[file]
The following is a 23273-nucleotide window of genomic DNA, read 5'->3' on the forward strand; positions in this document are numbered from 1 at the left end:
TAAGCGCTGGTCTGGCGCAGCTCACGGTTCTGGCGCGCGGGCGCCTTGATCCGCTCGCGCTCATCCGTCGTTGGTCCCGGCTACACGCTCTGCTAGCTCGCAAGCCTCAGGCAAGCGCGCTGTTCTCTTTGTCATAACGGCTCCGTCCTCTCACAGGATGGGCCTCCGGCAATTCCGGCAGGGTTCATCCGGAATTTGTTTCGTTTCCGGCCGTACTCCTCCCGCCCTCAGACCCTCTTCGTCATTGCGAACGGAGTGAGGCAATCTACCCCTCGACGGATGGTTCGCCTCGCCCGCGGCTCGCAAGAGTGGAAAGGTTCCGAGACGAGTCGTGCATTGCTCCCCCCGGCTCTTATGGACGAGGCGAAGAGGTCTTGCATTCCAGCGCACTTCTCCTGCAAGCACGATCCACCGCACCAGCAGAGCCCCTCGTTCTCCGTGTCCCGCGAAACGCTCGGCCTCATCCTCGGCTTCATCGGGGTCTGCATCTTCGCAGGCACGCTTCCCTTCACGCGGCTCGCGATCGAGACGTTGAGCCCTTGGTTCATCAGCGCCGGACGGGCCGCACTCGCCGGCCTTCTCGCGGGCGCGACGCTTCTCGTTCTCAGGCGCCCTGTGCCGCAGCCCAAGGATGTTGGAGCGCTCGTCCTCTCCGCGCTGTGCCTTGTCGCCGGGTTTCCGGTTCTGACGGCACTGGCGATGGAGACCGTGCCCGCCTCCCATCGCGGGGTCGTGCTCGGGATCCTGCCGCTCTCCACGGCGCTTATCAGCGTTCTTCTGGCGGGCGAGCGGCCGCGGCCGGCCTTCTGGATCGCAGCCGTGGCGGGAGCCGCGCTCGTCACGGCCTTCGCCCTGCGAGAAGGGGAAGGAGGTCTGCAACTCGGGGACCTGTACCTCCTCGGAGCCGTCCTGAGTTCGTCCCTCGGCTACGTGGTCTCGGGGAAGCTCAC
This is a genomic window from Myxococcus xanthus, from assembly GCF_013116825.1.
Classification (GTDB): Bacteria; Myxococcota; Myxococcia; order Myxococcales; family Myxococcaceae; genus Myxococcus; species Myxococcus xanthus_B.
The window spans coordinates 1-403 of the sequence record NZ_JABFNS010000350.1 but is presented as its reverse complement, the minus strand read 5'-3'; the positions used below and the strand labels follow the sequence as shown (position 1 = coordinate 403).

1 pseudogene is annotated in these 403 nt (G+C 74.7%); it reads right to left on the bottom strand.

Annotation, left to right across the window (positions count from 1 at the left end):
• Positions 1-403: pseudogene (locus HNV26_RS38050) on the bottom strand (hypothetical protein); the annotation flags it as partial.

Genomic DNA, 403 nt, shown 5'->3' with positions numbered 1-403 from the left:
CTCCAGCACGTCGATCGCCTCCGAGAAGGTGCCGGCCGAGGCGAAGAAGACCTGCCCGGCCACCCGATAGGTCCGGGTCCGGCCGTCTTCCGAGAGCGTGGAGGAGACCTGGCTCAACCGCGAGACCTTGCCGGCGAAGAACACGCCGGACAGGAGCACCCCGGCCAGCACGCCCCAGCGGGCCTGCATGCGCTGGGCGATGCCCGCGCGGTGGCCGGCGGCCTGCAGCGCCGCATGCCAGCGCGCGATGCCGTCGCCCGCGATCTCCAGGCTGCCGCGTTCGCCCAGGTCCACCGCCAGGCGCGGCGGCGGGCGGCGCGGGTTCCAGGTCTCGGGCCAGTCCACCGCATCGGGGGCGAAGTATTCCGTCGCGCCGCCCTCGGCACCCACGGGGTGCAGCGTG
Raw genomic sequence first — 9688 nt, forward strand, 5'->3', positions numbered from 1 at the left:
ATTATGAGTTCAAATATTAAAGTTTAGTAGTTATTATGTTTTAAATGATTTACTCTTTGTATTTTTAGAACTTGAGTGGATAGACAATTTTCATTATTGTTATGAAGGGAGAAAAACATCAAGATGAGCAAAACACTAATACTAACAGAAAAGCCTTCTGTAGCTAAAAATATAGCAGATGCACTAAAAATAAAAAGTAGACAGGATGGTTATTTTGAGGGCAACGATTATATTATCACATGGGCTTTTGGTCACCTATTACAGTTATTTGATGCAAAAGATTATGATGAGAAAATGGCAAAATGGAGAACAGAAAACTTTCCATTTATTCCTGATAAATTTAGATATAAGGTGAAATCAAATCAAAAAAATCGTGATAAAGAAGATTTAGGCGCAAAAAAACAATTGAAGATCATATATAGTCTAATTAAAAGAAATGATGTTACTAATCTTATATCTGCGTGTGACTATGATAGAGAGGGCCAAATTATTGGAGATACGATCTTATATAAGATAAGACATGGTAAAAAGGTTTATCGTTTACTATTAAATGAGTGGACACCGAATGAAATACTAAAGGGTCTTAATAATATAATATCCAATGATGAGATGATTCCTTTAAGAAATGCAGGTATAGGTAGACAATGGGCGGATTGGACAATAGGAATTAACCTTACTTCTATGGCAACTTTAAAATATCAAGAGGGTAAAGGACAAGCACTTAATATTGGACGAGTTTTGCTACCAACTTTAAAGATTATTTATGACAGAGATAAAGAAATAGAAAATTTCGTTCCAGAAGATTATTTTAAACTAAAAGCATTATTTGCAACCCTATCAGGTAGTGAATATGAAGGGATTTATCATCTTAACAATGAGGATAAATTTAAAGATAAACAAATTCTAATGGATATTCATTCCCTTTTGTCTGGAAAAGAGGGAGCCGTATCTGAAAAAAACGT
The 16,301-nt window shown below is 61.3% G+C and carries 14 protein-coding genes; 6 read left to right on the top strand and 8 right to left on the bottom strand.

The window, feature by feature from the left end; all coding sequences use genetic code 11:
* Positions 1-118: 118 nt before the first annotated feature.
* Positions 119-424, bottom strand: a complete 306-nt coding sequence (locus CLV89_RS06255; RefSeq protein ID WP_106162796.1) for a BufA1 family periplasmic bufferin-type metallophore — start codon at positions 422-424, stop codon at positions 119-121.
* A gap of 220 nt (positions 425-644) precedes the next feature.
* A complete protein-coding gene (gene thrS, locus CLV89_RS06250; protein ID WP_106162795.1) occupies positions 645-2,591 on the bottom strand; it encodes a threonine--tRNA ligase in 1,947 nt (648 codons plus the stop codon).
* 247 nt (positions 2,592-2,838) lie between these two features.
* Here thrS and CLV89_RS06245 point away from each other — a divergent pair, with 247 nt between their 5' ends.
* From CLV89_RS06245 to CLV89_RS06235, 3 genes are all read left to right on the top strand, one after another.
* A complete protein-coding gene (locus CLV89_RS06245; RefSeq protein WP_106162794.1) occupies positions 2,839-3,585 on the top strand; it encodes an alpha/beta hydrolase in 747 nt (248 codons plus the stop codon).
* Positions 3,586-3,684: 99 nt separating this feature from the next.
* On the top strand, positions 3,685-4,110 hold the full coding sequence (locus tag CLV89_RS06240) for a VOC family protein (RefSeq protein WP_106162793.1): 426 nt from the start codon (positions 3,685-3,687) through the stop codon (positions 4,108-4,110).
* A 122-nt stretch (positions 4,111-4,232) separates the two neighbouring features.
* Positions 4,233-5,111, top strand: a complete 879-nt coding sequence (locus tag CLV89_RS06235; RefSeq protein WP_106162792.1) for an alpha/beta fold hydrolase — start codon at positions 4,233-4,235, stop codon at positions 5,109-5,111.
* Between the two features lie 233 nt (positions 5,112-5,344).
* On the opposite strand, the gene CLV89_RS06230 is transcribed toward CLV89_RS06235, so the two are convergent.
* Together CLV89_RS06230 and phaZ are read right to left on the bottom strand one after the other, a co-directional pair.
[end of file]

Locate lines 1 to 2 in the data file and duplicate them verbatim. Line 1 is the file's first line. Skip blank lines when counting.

The following is a 23273-nucleotide window of genomic DNA, read 5'->3' on the forward strand; positions in this document are numbered from 1 at the left end:
TAAGCGCTGGTCTGGCGCAGCTCACGGTTCTGGCGCGCGGGCGCCTTGATCCGCTCGCGCTCATCCGTCGTTGGTCCCGGCTACACGCTCTGCTAGCTCGCAAGCCTCAGGCAAGCGCGCTGTTCTCTTTGTCATAACGGCTCCGTCCTCTCACAGGATGGGCCTCCGGCAATTCCGGCAGGGTTCATCCGGAATTTGTTTCGTTTCCGGCCGTACTCCTCCCGCCCTCAGACCCTCTTCGTCATTGCGAACGGAGTGAGGCAATCTACCCCTCGACGGATGGTTCGCCTCGCCCGCGGCTCGCAAGAGTGGAAAGGTTCCGAGACGAGTCGTGCATTGCTCCCCCCGGCTCTTATGGACGAGGCGAAGAGGTCTTGCATTCCAGCGCACTTCTCCTGCAAGCACGATCCACCGCACCAGCAGAGCCCCTCGTTCTCCGTGTCCCGCGAAACGCTCGGCCTCATCCTCGGCTTCATCGGGGTCTGCATCTTCGCAGGCACGCTTCCCTTCACGCGGCTCGCGATCGAGACGTTGAGCCCTTGGTTCATCAGCGCCGGACGGGCCGCACTCGCCGGCCTTCTCGCGGGCGCGACGCTTCTCGTTCTCAGGCGCCCTGTGCCGCAGCCCAAGGATGTTGGAGCGCTCGTCCTCTCCGCGCTGTGCCTTGTCGCCGGGTTTCCGGTTCTGACGGCACTGGCGATGGAGACCGTGCCCGCCTCCCATCGCGGGGTCGTGCTCGGGATCCTGCCGCTCTCCACGGCGCTTATCAGCGTTCTTCTGGCGGGCGAGCGGCCGCGGCCGGCCTTCTGGATCGCAGCCGTGGCGGGAGCCGCGCTCGTCACGGCCTTCGCCCTGCGAGAAGGGGAAGGAGGTCTGCAACTCGGGGACCTGTACCTCCTCGGAGCCGTCCTGAGTTCGTCCCTCGGCTACGTGGTCTCGGGGAAGCTCAC